Key Takeaways

  • Ukraine is likely seizing the strategic initiative and forcing Russia to reallocate forces and reprioritize efforts in response to Ukrainian counteroffensive operations.
  • Russian forces attempted to advance northwest of Izyum.
  • Ukrainian forces conducted a series of localized counterattacks between Izyum and Slovyansk and regained positions in a number of settlements.
  • Russian forces continued ground attacks northeast and south of Bakhmut. Russian troops continued attempts to advance on Pisky and conducted a limited ground attack southwest of Donetsk City.
  • Russian forces continued to transfer equipment and personnel to northeastern Kherson and western Zaporizhia Oblasts.

Ukraine is likely seizing the strategic initiative and forcing Russia to reallocate forces and reprioritize efforts in response to Ukrainian counteroffensive operations. Russian forces are increasingly transferring personnel and equipment to Kherson and western Zaporizhia Oblasts at the expense of their efforts to seize Slovyansk and Siversk, which they appear to have abandoned. Russian forces are also redeploying military equipment – artillery and aviation in particular – to Crimea from elsewhere in Ukraine. Russian forces have previously withdrawn from or suspended offensive operations on Kharkiv City and the southern axis to prioritize capturing Luhansk Oblast, but they did so on their own initiative based on the changing priorities of their commanders. Russian forces in this case appear to be responding to the Ukrainian counteroffensive threat in Kherson Oblast rather than deliberately choosing objectives on which to concentrate their efforts. Even after Ukrainian forces defeated the Russian attempt to seize Kyiv early in the war, the Russians were able to choose freely to concentrate their operations in the east. Ukraine’s preparations for the counteroffensive in Kherson and the initial operations in that counteroffensive combined with the dramatic weakening of Russian forces generally appear to be allowing Ukraine to begin actively shaping the course of the war for the first time.


The seriousness of the dilemma facing the Russian high command likely depends on Ukraine’s ability to sustain significant counteroffensive operations on multiple axes simultaneously. If Ukraine is able to press hard around Izyum as it continues rolling into the counteroffensive in Kherson, then Russian forces will begin confronting very difficult choices. They will likely need to decide either to abandon their westward positions around Izyum in favor of defending their ground lines of communications (GLOCs) further north and east or to commit more personnel and equipment to try to hold the current front line. Such forces would have to come from another axis, however, putting other Russian gains at risk.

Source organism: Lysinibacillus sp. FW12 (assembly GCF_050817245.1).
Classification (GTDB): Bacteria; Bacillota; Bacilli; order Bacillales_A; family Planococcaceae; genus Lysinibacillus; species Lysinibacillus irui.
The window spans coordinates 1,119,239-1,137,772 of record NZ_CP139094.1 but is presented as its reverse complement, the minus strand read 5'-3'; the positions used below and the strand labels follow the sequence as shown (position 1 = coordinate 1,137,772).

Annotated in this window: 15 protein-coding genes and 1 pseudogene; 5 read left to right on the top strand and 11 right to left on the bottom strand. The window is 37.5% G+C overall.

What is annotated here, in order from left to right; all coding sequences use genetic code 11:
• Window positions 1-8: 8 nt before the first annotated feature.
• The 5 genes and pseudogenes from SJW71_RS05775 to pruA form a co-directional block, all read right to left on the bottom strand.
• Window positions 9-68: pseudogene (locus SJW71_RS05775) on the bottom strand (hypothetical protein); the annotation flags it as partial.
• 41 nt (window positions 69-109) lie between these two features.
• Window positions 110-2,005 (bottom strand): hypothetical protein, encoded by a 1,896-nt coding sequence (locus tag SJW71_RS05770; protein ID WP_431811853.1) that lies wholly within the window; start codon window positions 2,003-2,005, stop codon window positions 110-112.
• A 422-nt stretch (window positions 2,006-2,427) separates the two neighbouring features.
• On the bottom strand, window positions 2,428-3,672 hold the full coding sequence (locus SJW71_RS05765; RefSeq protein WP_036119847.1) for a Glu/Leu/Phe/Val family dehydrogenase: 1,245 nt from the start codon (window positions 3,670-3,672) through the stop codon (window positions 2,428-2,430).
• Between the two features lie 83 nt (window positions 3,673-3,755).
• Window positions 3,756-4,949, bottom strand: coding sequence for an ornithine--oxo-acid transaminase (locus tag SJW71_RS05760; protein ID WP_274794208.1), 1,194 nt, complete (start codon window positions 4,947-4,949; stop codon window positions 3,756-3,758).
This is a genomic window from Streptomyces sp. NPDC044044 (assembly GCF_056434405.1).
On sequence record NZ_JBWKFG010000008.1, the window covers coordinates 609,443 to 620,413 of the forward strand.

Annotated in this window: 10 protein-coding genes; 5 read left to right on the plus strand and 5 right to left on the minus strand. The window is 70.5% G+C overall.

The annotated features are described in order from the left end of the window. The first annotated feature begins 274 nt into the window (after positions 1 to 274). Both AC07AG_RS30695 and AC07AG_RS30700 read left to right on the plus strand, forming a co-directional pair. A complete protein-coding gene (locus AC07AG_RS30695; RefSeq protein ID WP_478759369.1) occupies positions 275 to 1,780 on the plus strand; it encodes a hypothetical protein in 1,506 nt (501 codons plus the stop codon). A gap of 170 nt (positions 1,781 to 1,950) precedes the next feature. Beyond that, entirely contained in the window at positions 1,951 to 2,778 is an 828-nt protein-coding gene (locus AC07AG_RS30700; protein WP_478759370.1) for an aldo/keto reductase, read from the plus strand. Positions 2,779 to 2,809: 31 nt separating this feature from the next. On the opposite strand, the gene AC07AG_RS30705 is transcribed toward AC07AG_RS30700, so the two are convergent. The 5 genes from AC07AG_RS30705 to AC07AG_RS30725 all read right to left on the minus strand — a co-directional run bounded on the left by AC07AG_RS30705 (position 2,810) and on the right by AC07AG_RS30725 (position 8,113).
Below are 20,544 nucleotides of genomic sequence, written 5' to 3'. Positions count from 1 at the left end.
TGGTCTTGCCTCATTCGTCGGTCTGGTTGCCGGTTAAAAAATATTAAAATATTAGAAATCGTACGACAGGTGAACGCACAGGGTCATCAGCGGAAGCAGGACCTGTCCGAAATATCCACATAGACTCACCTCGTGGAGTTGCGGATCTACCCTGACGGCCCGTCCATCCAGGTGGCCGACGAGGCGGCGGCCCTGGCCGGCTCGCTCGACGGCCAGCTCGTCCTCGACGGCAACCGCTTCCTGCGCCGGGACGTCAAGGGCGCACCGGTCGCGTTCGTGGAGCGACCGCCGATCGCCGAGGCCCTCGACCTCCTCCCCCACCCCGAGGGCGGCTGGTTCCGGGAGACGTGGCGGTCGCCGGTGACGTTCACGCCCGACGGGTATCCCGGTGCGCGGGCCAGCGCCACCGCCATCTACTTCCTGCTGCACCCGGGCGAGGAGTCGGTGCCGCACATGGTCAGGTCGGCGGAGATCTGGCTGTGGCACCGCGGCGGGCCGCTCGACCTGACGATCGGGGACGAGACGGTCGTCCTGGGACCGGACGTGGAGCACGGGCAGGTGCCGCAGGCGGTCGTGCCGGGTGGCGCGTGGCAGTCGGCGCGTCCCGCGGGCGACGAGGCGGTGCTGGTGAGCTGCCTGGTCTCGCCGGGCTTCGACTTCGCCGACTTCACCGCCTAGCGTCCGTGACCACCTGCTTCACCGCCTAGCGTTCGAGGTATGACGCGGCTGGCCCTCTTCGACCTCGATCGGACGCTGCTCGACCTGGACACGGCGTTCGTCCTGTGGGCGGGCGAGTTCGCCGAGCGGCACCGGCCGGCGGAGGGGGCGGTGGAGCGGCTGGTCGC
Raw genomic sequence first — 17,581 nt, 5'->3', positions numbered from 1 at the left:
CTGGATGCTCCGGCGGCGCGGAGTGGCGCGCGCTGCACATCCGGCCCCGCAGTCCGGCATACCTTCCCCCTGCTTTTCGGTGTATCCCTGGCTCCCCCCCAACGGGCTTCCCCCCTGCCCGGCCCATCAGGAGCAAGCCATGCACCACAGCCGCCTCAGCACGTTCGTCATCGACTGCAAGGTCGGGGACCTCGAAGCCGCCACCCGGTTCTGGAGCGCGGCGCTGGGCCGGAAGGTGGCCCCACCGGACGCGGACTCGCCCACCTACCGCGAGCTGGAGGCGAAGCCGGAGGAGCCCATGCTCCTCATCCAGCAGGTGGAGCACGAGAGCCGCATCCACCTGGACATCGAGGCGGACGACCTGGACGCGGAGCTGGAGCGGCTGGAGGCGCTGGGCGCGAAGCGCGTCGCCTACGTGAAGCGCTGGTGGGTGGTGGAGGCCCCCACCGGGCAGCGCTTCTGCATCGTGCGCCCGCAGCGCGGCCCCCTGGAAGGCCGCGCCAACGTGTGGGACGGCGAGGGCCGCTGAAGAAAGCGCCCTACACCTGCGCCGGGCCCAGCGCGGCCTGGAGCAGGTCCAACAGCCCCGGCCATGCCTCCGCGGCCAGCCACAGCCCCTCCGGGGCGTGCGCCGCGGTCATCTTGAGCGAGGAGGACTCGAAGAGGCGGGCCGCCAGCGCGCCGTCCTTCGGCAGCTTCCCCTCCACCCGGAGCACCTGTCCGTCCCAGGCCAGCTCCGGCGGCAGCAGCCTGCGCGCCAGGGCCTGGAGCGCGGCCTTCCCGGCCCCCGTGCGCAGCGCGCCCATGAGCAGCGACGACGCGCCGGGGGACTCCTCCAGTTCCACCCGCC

Russian forces are likely operating in five to seven strike groups of unclear size around Bakhmut, based on the Ukrainian General Staff descriptions of Russian assaults in the area. Recent Ukrainian General Staff reports have most frequently identified Vershyna, Soledar, Kodema, Bakhmut, and Yakovlvka as the repeated targets of localized concentrated Russian efforts around Bakhmut.[1] The Russian groups attacking these targets are reportedly operating out of the nearby settlements of Pokrovske, Streapivka, Roty, Semihirya, and Vidrozhnnya for now.

Explosions occurred near the Donetsk Drama Theater and Penal Colony #124 in occupied Donetsk City on August 4.[2] Russian media widely publicized the explosions and blamed Ukrainian artillery, but the Ukrainian Office of the President denied any shelling of Donetsk City on August 4.[3] The limited damage visible in the videos Russia has produced as evidence of the Ukrainian attack near the Donetsk Drama Theater appears to be inconsistent with artillery shelling.[4] Russian officials have not provided footage of the reported attack on Penal Colony #124. Russian milbloggers widely published the Russian-provided footage of the aftermath of the explosion near the Donetsk Drama Theater and used the opportunity to harshly criticize Ukrainian forces for alleged strikes on civilian targets.[5] Were the explosions Ukrainian shelling, they would carry further emotional weight with DNR supporters because they occurred during a farewell ceremony for an occupation forces officer KIA on August 3.[6] Russian forces likely hope to use the emotional response of DNR audiences to such claimed Ukrainian attacks to garner support for new offenses in the Avdiivka area and further recruitment campaigns.


Authors: Kateryna Stepanenko, Layne Phillipson, Karolina Hird, Angela Howard, and Frederick W. Kagan

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